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257 The Swamp and the Hag

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About this Resource

This resource features the general description of an adventure location for RPG adventures or general inspiration. Not all releases are the same; some may include rules material for Dungeons and Dragons 5e but mechanics are left to a minimum.

These adventure ideas are appropriate for low to mid-level (Levels 1 to 10) adventur­ing parties. As the DM, you are free to change or modify any or all the information found here. NPC names and settlement names are the first you should consider changing to accommodate any homebrew-world lore.

When monsters are referenced, the creature’s name is noted in bold. Only creatures from the D&D5e Monster Manual are cited.

Background Lore

There is a swamp a few hours north from town and people tell the strangest tales about it. Some stories are about the dangerous critters that roam just below the surface of the bog water. Other stories are about eerie lights that enrapture people and call them to approach the swamp, people do not return after such visions; a local legend. But the most stories are about the lady of the swamp, the owner of corruption and stagnation in the region. She goes by many names and all the different stories talk about a great variety of deeds and preternatural powers. Not all the stories could be true, could they?

The locals call her “Mother Janny”, or simply “The Hag”. Mother Janny lives in a wooden shack in the middle of a medium-sized swamp, her house is located on an island; deep swamp water surrounds it. The old woman lives alone and has few visitors. According to explorers’ observations, she spends her days fishing in the swamp waters next to her shack or carving strange features on bones with a knife. The few times she ever gets a visitor she does her best to sell them her bone craftsmanship pieces.

Despite her strangeness and the difficulty to reach her house, some people still find it is worth the risk of crossing the swamp to get to Mother Janny. This is where the local legends about her come into question. Rumor has it that the woman is not just a lonely hermit, but that she is, in fact, an accomplished practitioner of ancient arcane arts. Her magic is unlike what other mages or scholars have seen. She procures her magic from the elemental forces and the fine threads of life embedded in every living thing. When Mother Janny performs an incantation or charm, it is as if she used the strings that bind things together and rewove them into different forms. Her rearranging of the weave that permeates all things translates into sudden physical changes in the real world.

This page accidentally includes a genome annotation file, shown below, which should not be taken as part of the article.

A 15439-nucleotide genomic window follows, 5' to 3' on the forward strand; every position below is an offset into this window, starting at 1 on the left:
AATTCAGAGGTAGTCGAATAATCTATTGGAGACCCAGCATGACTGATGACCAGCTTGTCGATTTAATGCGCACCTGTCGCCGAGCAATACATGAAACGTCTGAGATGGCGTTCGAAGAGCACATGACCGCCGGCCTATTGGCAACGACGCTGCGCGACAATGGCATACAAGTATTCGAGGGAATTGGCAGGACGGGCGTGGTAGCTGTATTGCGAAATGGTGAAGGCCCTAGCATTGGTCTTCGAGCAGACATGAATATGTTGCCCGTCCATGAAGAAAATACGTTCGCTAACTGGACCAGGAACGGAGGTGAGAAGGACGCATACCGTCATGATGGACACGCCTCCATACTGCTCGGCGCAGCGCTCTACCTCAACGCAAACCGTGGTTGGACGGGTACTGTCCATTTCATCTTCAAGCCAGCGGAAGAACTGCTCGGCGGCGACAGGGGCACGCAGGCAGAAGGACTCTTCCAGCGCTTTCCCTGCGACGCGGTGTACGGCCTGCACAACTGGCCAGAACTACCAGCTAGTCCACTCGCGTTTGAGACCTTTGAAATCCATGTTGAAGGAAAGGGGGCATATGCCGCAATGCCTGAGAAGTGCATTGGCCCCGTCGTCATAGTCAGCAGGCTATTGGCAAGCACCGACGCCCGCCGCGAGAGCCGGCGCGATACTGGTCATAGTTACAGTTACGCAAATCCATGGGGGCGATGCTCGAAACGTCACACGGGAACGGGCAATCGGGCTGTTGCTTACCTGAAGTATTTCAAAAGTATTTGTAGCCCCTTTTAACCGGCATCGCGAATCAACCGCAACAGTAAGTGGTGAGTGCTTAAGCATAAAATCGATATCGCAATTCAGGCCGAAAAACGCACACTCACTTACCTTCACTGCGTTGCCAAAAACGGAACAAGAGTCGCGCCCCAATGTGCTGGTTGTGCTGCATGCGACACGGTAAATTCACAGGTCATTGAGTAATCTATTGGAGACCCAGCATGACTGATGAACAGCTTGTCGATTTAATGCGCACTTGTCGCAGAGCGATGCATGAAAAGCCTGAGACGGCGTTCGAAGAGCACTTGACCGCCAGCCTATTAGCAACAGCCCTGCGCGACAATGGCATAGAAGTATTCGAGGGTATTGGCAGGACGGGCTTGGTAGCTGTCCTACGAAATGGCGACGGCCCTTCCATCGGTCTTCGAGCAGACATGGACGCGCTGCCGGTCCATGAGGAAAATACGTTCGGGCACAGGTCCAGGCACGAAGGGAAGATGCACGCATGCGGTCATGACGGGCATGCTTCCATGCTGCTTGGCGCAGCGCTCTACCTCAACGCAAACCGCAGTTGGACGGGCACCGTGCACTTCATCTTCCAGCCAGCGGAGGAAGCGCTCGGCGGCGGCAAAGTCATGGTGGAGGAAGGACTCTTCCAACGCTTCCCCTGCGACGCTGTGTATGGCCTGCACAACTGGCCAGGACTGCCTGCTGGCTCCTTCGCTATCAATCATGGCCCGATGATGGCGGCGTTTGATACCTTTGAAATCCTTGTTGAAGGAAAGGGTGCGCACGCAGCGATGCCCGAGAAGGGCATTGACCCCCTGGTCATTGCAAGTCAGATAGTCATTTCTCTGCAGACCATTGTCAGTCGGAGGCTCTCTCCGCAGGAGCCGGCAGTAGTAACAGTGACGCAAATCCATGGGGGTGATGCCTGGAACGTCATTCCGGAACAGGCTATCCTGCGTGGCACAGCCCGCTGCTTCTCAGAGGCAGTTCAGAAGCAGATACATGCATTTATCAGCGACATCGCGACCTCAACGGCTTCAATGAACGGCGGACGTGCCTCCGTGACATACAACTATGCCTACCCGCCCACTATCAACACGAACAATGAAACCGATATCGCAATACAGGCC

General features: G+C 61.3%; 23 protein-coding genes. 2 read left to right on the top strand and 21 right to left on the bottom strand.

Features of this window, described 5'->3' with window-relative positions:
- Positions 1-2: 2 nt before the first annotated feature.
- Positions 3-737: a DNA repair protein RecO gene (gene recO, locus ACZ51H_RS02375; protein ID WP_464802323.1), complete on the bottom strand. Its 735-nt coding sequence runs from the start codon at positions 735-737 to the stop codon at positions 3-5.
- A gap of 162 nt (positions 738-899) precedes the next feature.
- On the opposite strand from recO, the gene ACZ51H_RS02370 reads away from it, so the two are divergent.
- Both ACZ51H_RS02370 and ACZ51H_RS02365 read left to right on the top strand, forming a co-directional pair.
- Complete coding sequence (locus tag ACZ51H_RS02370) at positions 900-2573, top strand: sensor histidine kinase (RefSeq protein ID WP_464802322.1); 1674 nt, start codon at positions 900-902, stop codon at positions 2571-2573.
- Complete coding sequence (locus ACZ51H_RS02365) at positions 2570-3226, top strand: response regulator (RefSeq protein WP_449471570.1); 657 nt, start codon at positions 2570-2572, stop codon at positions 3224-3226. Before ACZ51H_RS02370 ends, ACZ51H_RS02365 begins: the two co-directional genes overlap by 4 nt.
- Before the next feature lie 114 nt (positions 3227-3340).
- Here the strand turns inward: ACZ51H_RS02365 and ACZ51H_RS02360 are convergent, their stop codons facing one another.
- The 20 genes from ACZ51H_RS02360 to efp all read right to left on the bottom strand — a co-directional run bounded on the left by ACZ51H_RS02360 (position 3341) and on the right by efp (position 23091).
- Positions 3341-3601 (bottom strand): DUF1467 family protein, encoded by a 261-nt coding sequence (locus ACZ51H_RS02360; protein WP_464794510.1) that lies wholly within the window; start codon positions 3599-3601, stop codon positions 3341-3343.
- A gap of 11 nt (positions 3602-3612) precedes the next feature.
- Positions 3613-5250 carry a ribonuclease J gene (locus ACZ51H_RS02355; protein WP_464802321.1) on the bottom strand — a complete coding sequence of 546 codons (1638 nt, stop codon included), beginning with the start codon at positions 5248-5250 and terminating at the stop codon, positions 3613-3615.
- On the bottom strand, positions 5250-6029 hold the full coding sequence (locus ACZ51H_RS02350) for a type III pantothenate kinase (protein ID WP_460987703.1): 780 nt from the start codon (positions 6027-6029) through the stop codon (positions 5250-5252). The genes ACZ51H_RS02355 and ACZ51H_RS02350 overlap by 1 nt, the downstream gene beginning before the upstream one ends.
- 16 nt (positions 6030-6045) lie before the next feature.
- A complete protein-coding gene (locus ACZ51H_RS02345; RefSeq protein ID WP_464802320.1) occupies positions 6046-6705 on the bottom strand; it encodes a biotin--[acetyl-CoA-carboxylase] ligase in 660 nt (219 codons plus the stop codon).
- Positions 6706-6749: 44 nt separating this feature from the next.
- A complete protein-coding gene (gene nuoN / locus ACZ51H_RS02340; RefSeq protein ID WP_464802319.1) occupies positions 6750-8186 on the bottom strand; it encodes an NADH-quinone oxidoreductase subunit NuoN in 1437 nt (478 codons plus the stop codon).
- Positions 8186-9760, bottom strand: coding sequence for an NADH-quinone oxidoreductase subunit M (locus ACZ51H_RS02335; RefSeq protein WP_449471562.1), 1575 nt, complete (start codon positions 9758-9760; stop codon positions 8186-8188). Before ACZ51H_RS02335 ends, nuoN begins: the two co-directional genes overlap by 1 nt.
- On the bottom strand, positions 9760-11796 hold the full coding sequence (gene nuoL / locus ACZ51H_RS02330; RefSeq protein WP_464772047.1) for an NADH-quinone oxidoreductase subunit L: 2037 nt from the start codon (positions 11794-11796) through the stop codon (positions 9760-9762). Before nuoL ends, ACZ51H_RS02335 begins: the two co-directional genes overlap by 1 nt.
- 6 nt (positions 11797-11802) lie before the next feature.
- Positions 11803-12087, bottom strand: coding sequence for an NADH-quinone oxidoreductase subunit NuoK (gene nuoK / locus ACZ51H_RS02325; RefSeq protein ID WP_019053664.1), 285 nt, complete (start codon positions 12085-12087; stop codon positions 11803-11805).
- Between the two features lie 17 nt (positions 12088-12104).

It is well recorded in regional historical texts that Mother Jenny has performed some “miracles”; There are mentions about her from up to one hundred years ago. While she appears like an octogenarian woman, even the early reports refer to her as a crone. There is no way to know for sure how old she is or how long she has lived in the swamp.

Regardless, the locals try not to bother her with their petty squabbles. The townsfolk only ever dare call for her aid when there is nothing and no one else to turn to. For everyone knows that while Mother Jenny is always inclined to help, no favor from her comes for free. There is always a cost and Mother Jenny does not evade the fact that the cost is an uncomfortable sacrifice for the beggar. She explains straight away that only by paying a costly price can one be worthy of the attention of the immortal beings from beyond.

There are two recorded examples of such rituals and sacrifices in local books. The first one is the story of the Lord of the land. The person appointed by the king to rule over the immediate lands in town and around it. This lord had a son who suffered a terrible riding accident. The young boy became a cripple, he would not walk again. After exhausting all alternatives, doctors, medicines, and even magic, the father went to the swamp looking for more answers. Mother Jenny received the man humbly and offered him food and water. After understanding the man’s predicament. Mother Jenny explained that the boy would sure walk, but only if he sacrificed something that was dear to him. It had to be something equivalent to the boy’s ability to walk. Otherwise, there was no point in even trying. The man accepted and the wrinkled face and smile of Mother Jenny were the last things he ever saw. The man’s eyes turned inky black and failed; he was blind. His somber bodyguards helped him return home with despair in their hearts. When they returned, however, the young boy received his father by the door, standing on his own two feet.